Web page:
Converting the Jews

Should Christians try to convert Jews to Christianity?
That was the question pondered in a news story I read recently at According to the story the Vatican drew flack from an organization called “Jews for Jesus,” because the former decided to exempt Jews from the church’s evangelistic efforts. Obviously, “Jews for Jesus” believe Jews need Jesus. And they believe it is perfectly acceptable to tell them as much. The Vatican is not so sure.

It’s difficult to escape the irony of it all – a Gentile church debating whether they should try to convince the people of Israel to believe in a Jewish Messiah. Jesus was born and raised as a Jew and is now followed by billions of Gentiles. Yet, relatively few (as far as I know) of “His own people” believe in Him. The scriptures make no attempt to hide the paradox. John (one of the original 12 Jewish apostles) said, “He came to His own (the Jewish people) and His own did not receive Him…” (see John 1:11)

Some did receive Him of course and some receive Him today. Indeed, if it weren’t for the Jews – Peter, Paul, John, to name but a few – there would be no Christian church. The vatican did acknowledge that “Christianity is rooted in Judaism.” But for some reason they think this means the Jewish people themselves do not need to become Christians.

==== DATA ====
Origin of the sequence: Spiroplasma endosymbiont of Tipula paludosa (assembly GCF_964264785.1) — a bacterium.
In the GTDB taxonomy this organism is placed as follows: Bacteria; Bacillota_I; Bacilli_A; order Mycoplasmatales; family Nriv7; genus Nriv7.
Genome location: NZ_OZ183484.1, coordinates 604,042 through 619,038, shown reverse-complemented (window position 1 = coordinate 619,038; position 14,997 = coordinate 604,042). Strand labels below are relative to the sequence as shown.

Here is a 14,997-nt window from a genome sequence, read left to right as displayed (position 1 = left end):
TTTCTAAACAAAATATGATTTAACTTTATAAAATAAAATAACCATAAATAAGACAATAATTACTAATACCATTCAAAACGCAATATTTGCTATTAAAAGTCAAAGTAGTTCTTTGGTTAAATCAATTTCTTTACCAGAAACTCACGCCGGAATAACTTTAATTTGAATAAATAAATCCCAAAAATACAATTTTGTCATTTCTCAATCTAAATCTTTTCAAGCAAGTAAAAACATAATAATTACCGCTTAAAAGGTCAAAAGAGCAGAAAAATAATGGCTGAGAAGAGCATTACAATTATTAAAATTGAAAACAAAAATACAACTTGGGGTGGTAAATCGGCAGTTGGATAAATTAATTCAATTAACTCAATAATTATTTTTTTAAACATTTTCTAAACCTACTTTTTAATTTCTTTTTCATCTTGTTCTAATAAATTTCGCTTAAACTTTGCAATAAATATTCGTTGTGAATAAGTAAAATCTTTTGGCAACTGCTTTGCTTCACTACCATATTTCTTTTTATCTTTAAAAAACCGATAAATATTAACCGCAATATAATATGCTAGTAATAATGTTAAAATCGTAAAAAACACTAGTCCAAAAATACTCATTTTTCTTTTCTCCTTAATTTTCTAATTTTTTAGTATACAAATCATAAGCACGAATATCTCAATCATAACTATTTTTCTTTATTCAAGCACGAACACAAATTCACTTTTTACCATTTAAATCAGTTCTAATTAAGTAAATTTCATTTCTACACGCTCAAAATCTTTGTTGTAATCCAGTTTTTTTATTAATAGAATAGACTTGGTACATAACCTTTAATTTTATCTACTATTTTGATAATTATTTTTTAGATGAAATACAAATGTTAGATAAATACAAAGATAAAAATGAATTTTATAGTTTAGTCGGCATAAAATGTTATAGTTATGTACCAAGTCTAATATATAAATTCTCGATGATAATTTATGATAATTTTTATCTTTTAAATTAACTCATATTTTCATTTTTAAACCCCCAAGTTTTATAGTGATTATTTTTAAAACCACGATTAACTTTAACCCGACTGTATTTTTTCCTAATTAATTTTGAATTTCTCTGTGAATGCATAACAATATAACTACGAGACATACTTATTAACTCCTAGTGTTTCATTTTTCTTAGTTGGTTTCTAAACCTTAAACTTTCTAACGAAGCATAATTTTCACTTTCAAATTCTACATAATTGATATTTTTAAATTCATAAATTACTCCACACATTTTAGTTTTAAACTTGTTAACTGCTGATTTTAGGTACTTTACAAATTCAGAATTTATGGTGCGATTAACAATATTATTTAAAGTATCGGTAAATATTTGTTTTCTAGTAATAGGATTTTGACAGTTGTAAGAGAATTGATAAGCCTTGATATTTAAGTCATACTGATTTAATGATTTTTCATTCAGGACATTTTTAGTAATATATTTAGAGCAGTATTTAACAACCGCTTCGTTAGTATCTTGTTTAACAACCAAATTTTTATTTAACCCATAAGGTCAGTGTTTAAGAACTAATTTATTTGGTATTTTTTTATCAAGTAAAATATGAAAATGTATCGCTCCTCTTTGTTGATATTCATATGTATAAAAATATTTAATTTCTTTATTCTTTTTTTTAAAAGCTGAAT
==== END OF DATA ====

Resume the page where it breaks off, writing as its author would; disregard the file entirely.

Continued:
My question is: What about Paul? He started out as a zealous Pharisee and a great persecutor of Christians, but an encounter with Christ on the road to Damascus completely changed the direction of his life. What if Paul never became a Christian? The vast majority of our New Testament would not exist. Self-described as a Hebrew of Hebrews Paul was the writer God used to pen a sizeable portion of the document that forms the bedrock of Christianity as we know it.

The Christian Church exists today because Jews became Christians. Of course, there are some, even Christians, who believe we should make no attempt to convert anybody, much less the Jews. But Jesus specifically said, “Go therefore and make disciples (Christians) of all the nations…” (see Matthew 28:19) The key phrase is “all the nations.” He didn’t say, “go and force people to become religious.” Or “go and try to make people come to church.” Becoming a Christian is all about free choice. It’s about giving people the freedom and option to become a Christian “if they want to become one.” If they don’t want to become one then that is their choice. We must respect it.

Not everybody will accept the message. Some will completely reject it. But given the eternal significance of the matter we have to at least give them a fighting chance.



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